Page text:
Jesus told his hearers that John had come in the way of righteousness and that those who believed him and acted on his words gained a place in the kingdom of God.  John's call (way of righteousness) was relatively simple. "Repent, for the kingdom of heaven has come near."  (Matt. 3:2)   John called people to turn away from self to God.  They were to line their lives and their actions up with what God made known to them.  John particularly warned them that they should not start talking about how it was that their great-great-great (etc.) grandfather Abraham had begun the whole Jewish nation.  "Do not presume to say to yourselves, 'We have Abraham as our ancestor'; for I tell you, God is able from these stones to raise up children to Abraham."  (Matt. 3:9)

"It is your heart God wants -- not your grandfathers' heart!"  That was the core of John's message and it is the core of Jesus' continuing message to us today.  Authentic faith is a relationship of trust and love between you and God.  The old saying is indeed true.  "God has no grandchildren -- only children."

Who's on first?"

Anyone  (hear this clearly people)   Anyone who chooses to trust in God and will make the commitment to live according to the light God gives.


[Just for fun]  You can find the complete text of this whole routine at:   -- For real Abbott and Costello fans, there is a collection of their routines and sound files for many of them at:    (For real fans, there is a complete .wav clip of the "Who's on First" routine on this site -- if you really want to have some fun, download one of the clips available on the site -- record it -- then play it after the introductory paragraph when you do your message.  You will need Real Player for this.   Download free at

Discussion and Reflection on the Texts

Connections in the Texts

The Hebrew scripture, the gospel and the epistle all have to do with the general theme of doing God's will.  The gospel has Jesus in conflict with the religious officials who are quite confident that they are in the will of God -- they assume so because they are officials of the temple and the temple is of God.   The assumption is in error.  The will of God, Jesus' parable points out, is in our actions and not in our words.  There is a real discussion available here with respect to outward religious behavior and inward spiritual commitment.  They are not the same.  The chief priests and temple official are centered in the temple and its life -- they are "religious".  Jesus' life is centered in doing the will of God (fulfilling God's desires for his life).  "My food is to do the will of him who sent me and to complete his work." [John 4:34] -- His is a "spiritual" commitment. In the gospel, the religious and the spiritual are on a collision course that will result in the crucifixion of Jesus and the virtual end of "religion" as the curtain in the temple is torn in two. [Matt. 27:51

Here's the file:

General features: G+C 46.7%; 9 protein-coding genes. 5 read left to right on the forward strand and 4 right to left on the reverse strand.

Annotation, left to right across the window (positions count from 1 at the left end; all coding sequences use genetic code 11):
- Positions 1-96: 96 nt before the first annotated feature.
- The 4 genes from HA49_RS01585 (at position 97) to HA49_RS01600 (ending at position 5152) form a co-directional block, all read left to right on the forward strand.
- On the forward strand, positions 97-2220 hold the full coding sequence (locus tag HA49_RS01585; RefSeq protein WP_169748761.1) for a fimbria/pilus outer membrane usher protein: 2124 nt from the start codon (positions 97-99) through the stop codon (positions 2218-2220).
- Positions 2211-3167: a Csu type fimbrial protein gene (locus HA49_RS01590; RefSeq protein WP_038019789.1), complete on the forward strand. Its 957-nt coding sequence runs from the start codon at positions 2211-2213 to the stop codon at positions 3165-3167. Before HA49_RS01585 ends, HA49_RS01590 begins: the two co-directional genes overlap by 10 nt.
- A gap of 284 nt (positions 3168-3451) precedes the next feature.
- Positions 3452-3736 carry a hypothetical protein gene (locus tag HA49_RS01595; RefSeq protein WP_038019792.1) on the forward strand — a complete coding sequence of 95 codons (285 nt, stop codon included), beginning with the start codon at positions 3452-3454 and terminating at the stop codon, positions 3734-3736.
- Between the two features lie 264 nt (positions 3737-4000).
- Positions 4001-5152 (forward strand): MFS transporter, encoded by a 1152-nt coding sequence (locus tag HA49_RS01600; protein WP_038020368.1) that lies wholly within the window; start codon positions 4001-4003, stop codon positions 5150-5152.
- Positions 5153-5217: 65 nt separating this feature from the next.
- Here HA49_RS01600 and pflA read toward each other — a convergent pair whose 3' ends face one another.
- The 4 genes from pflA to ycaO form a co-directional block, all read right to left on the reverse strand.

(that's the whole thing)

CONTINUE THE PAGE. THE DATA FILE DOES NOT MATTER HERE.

The brief text in Ezekiel is a word of correction to the exiles.  As the temple authorities, they do not want to look at their inward life and relationship to God.  They blame their exile on the misdeeds of their "fathers".  Because the fathers sinned, they are now paying the price.  (The principle is set forth in Deut. 5:9)  Through Ezekiel, God tells exiled Israel that each individual is responsible for his or her relationship with God.   The will of God is a matter of individual spiritual commitment.

Philippians is absolutely the central text in the New Testament concerning the will of God in action.  The way up with God is down!

Matthew 21:23-32

An examination of the questions Jesus asks his critics throughout the gospels makes a wonderful study of his ability to penetrate superficial argument and get to the heart of an issue.  His detractors are frequently left with nothing but a public display of their petty prejudices.

Some of Jesus great questions:

* "Is it lawful to do good or to do harm on the Sabbath, to save life or to kill?" [Mark 3:4]
*  "And why do you break the commandment of God for the sake of your tradition? [Matt. 15:3]
*  "Why are you putting me to the test, you hypocrites? Show me the coin used for the tax." [Matt. 22:18-19]
*  "Why do you raise such questions in your hearts?"  [Mk. 2:8]
*  "Have you never read what David did when he and his companions were hungry and in need of food?"  [ Mk. 2:25]

In this text, Jesus applies the teaching of the parable directly to his questioners.  "...into the kingdom of God ahead of you.   For John came to you..."  This begins a series of three parables (the text for this week and the next two weeks) where Jesus points the finger at the religious officials of Israel.  The final conflict is fully engaged with these parables.  It is significant that the beginning words of today's text are, "When he entered the temple..."   signifying the final days and hours of his ministry.  It is the officials of the temple that will finally reject the One who comes to save -- the One who came to give his life as a "...ransom for many."